Wednesday, June 18, 2008

People v. Wilkinson (Cal. Ct. App. - June 18, 2008)

Obviously, you shouldn't use your roommate's webcam to secretly record her (and your third roommate) having sex. Not right. Morally or otherwise. Like you can't get better porn on the regular internet anyway? (And, no, I will not provide a hyperlink, thank you very much.)

If you nonetheless disagree, let me warn you: It's 180 days in a world with a lot less interesting sexual action if you're caught.

So that's the purient take on this case. Here's the legal angle:

I know that the relevant precedent on this point is pretty bad. But my personal opinion is that when (1) a police officer volunteers to a roommate that the officer can't search the defendant's room because there's no probable cause -- nudge nudge, wink wink -- and; (2) the roommate responds by getting the "crazy idea" (from I wonder where) that maybe the roomate should search the defendant's room himself and give the evidence to the police; and (3) asks the police officer if he can do so, to which the officer admits he responds "Well, you can do whatever you want. It’s your apartment. . . . But keep in mind, you cannot act as an agent of my authority. I
cannot ask you to go into the room, nor can you go into the room believing that you’re doing so for myself." (the most obvious nudge nudge in the universe, IMHO); and (4) the roommate does so and provides the evidence to the police, well, that's an illegal search. Sure, it's a fact-intensive inquiry. But I find it entirely uncredible -- to the point of absurd -- that the police officer in such a scenario isn't actively encouraging the search.

When someone asks a police officer if they can illegally enter another person's private room and shuffle through (and take) their possessions, the routine (and legitimate) response would be "No, you can't. That'd be trespassing, theft, and a variety of other crimes." When, instead, the officer admits that he says "Well, you can do whatever you want," and goes on to say that they can't tell you to perform the search that because that'd be an illegal search, we all know full well what the officer's really saying. And a finding to the contrary is blind to reality. As well as a similar type of distortion -- though admittedly not nearly as egregious -- regarding what's really going on as the underlying nudge itself.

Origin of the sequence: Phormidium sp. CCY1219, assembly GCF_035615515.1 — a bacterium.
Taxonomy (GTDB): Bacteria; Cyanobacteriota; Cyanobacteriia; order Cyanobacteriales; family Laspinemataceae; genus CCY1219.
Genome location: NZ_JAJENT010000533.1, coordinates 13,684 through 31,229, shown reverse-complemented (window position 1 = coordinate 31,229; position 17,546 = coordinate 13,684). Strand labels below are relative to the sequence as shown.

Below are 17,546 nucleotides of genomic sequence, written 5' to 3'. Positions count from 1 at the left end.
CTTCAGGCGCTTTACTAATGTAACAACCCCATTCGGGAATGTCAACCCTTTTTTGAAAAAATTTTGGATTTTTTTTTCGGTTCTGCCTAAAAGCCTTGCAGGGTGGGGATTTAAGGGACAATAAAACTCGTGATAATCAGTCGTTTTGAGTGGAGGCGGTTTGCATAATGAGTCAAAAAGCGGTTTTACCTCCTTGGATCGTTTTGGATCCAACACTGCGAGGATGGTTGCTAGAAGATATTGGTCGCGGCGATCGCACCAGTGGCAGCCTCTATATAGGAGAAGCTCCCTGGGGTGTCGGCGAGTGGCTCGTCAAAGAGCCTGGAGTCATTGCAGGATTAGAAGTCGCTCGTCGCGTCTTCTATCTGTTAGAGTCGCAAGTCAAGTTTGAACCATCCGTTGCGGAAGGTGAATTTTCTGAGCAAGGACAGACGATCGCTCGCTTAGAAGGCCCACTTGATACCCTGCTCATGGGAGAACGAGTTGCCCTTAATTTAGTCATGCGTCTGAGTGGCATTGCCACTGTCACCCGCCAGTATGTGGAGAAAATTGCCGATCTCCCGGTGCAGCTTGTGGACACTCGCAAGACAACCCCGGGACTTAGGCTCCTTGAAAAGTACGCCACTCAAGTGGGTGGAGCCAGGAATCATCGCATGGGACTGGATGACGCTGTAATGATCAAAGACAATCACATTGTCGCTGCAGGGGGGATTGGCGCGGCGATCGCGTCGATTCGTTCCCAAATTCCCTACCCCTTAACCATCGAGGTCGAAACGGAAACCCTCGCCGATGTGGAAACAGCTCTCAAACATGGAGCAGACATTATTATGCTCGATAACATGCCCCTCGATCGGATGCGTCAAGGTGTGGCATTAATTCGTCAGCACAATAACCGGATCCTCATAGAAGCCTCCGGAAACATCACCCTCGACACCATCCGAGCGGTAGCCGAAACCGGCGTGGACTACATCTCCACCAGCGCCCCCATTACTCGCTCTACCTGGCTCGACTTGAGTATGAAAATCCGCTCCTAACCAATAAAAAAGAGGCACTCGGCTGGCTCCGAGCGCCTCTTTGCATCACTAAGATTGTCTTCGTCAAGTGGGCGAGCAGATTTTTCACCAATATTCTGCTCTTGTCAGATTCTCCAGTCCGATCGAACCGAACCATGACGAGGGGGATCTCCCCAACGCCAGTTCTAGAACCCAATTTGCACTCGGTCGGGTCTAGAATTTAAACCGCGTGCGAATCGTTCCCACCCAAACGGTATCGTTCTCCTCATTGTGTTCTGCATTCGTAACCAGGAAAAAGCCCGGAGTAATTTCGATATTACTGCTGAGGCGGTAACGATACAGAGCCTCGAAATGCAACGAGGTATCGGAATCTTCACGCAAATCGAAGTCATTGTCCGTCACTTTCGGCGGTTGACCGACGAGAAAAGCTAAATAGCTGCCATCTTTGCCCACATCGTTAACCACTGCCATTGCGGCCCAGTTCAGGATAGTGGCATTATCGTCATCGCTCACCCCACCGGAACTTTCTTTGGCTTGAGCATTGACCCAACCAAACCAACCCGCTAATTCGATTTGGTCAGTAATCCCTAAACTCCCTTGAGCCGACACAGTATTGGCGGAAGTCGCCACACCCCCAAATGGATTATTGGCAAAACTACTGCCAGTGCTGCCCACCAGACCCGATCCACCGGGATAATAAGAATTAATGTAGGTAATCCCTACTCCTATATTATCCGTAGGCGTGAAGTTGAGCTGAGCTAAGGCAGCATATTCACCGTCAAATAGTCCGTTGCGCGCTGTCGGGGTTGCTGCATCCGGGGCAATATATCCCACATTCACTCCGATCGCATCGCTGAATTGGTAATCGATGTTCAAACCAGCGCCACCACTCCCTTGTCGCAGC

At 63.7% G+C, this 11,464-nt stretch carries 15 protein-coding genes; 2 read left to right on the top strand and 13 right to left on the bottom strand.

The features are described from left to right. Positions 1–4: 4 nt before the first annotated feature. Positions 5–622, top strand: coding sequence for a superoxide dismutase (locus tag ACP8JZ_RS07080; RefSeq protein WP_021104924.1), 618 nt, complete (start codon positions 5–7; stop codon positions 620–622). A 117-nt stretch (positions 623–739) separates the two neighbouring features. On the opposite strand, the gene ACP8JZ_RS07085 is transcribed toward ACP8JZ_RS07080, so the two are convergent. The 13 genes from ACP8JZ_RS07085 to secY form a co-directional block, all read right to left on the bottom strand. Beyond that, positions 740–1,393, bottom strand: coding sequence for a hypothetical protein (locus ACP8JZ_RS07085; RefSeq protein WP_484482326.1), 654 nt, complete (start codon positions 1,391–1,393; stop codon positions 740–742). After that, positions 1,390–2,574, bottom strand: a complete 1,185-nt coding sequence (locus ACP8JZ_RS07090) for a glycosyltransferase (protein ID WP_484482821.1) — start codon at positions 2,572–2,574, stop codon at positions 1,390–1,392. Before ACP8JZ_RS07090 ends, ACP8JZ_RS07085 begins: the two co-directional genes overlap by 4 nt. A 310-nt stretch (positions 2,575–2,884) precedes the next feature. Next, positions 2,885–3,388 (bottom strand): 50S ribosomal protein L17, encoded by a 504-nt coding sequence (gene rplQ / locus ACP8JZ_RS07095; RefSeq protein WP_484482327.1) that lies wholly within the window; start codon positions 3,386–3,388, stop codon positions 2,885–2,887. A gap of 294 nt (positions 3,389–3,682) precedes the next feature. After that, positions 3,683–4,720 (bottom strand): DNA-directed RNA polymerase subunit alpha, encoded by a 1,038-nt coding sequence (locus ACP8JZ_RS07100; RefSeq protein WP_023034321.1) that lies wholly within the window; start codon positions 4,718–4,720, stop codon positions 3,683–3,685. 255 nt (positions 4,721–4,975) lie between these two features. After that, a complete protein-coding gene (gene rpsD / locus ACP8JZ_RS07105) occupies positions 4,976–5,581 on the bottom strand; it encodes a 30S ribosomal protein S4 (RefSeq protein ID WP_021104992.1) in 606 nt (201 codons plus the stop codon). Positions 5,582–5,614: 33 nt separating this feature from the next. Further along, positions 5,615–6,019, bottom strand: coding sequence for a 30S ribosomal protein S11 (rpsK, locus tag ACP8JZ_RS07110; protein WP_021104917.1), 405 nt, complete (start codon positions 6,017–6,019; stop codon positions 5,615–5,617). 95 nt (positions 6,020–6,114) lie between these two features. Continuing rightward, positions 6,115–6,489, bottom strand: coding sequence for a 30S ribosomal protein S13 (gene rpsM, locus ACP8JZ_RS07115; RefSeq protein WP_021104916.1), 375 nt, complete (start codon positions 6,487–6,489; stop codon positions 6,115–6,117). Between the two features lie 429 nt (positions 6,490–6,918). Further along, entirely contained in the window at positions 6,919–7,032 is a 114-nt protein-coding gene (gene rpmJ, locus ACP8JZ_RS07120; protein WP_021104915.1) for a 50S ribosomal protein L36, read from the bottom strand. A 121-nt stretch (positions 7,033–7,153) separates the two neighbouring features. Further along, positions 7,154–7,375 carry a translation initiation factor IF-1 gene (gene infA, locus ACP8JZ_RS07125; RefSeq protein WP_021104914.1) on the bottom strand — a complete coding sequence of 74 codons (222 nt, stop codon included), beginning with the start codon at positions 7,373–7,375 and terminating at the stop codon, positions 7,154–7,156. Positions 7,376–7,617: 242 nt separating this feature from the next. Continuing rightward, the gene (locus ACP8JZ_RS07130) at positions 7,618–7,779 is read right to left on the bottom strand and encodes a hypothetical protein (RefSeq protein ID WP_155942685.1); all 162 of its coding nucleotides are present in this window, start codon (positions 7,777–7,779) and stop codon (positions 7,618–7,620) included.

On the other side of the equation, however, I couldn't agree more with the following language from the outset of Justice Robie's opinion:

"Defendant first contends he had a reasonable expectation of privacy in the contents of the compact discs located in his room. The People disagree, contending he 'did not have a
legitimate expectation of privacy in the stolen images of his roommates’ private sex life.' According to the People, 'While [defendant] may subjectively have expressed an interest in keeping the disks private by keeping them in his room and asking people to stay out, the voyeuristic images are not the kind of material that society is willing to recognize as a legitimate
privacy interest.'

We find the People’s argument rather startling, inasmuch as acceptance of it would largely obliterate the Fourth Amendment, because whenever a criminal prosecution is premised on
contraband discovered during a warrantless search, the search that led to discovery of the contraband could always be justified on the ground the defendant did not have a legitimate
expectation of privacy in the contraband. We know of no authority that supports such a broad proposition. Certainly that proposition is not supported by the only two cases the People cite. [Powerful and entirely accurate discussion of those cases then ensues.]"

I think it's entirely right to quote -- and then pound -- silly and/or dangerous legal arguments advanced by a party. Keeps 'em honest. Or, hopefully, will at least make 'em think twice about articulating such positions.